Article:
Thanks for answering my post.
Apparently, the only way ethanol could oxidise to Acetaldehyde is through alcohol dehydrogenase, which is handled by enzymes;
in our liver and in yeast for instance.
I cannot think of another chemical reaction happening in a bottle of wine which could induce ethanol oxidation to acetaldehyde.
So, the explanation for ethanol oxidation (in wine oxidation):
some yeast is still alive and has metabolized ethanol into acetaldehyde.
Or in presence of some residual sugar, some yeast has metabolized sugar into ethanol; in presence of O2 around, that might have gone wrong (O2 binding with a degraded ethanol) and ethanol turned into acetaldehyde or another nasty thing.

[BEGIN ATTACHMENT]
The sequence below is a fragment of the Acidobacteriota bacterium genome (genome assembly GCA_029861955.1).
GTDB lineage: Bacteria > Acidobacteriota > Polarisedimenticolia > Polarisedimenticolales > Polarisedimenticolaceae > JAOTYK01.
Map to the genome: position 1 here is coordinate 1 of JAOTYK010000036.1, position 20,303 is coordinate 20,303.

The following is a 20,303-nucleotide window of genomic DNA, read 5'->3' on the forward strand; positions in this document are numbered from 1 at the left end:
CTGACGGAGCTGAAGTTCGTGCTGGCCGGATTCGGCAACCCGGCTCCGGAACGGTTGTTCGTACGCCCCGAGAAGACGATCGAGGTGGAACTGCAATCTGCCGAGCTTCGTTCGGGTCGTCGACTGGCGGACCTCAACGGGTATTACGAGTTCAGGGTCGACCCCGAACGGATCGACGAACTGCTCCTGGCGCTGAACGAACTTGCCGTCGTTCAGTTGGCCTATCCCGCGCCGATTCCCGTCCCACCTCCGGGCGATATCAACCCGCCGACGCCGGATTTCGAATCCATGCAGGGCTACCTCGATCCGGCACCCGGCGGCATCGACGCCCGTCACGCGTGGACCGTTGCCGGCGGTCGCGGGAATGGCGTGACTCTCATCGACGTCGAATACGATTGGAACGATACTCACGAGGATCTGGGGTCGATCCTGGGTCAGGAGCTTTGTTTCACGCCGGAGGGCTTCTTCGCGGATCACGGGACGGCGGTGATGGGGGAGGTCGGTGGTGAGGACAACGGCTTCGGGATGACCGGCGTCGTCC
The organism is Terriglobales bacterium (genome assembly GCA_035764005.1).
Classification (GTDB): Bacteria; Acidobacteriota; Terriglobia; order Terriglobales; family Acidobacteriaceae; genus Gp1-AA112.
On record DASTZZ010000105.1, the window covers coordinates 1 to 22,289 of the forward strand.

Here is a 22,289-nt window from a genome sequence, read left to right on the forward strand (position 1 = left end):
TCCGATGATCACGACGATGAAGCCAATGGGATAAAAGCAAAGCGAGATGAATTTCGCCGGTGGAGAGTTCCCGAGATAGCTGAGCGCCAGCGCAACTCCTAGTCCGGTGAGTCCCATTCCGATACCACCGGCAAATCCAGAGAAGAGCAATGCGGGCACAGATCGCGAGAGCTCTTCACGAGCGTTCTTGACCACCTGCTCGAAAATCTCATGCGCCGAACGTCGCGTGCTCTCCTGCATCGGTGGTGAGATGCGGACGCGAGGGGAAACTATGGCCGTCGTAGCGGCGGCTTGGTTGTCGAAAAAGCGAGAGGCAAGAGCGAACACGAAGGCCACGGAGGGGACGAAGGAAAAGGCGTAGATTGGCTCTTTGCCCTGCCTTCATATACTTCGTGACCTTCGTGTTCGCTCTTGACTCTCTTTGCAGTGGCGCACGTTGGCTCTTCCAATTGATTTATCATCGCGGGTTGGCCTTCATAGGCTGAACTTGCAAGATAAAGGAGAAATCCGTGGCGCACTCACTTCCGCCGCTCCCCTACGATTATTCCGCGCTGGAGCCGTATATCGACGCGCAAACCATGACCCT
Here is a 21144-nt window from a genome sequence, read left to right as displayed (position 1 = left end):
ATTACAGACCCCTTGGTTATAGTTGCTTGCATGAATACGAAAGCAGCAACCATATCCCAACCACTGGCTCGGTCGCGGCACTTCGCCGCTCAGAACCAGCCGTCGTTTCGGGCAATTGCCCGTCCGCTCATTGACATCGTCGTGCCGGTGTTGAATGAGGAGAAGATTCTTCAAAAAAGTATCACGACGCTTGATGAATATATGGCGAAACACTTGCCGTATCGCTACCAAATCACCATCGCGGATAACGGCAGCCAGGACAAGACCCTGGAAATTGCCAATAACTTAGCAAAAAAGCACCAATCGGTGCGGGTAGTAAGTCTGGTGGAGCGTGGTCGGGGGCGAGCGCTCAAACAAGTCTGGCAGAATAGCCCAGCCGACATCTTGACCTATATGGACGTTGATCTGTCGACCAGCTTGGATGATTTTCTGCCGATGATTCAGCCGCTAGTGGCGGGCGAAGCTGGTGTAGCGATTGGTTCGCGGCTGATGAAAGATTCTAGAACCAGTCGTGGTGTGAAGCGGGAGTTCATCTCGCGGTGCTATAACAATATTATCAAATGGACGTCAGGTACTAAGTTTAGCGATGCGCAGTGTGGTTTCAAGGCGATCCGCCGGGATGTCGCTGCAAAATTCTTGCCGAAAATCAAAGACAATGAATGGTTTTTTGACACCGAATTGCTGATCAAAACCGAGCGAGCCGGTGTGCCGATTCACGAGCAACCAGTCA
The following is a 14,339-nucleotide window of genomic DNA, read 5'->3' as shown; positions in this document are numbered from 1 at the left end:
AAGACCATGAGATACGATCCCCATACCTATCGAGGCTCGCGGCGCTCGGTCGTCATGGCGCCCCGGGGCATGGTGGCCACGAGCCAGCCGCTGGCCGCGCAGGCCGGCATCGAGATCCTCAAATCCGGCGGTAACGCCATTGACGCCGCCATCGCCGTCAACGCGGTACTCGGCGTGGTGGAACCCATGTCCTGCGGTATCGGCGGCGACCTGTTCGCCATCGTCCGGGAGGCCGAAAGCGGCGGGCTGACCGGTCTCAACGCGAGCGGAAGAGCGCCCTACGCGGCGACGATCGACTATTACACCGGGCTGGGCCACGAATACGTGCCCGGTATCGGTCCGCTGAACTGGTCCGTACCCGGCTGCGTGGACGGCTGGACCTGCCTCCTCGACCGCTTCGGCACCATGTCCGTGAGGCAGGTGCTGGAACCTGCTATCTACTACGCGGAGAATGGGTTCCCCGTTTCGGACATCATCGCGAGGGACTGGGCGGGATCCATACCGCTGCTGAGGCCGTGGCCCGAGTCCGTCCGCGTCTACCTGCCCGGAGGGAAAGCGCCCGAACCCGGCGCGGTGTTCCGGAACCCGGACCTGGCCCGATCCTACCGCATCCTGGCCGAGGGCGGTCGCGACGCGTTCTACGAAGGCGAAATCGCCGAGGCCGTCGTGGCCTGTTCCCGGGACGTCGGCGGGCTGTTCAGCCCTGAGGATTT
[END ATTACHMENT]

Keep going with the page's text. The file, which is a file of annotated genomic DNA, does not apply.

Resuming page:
That kind of mess could probably happen in a fermentation too;
in bad winemaking practise: like exposure to oxygen during fermentation (when it's not done at purpose).
In a nutshell, that's got to be at enzyme level.
Therefore, not a "natural" chemical reaction.
Does that make sense ?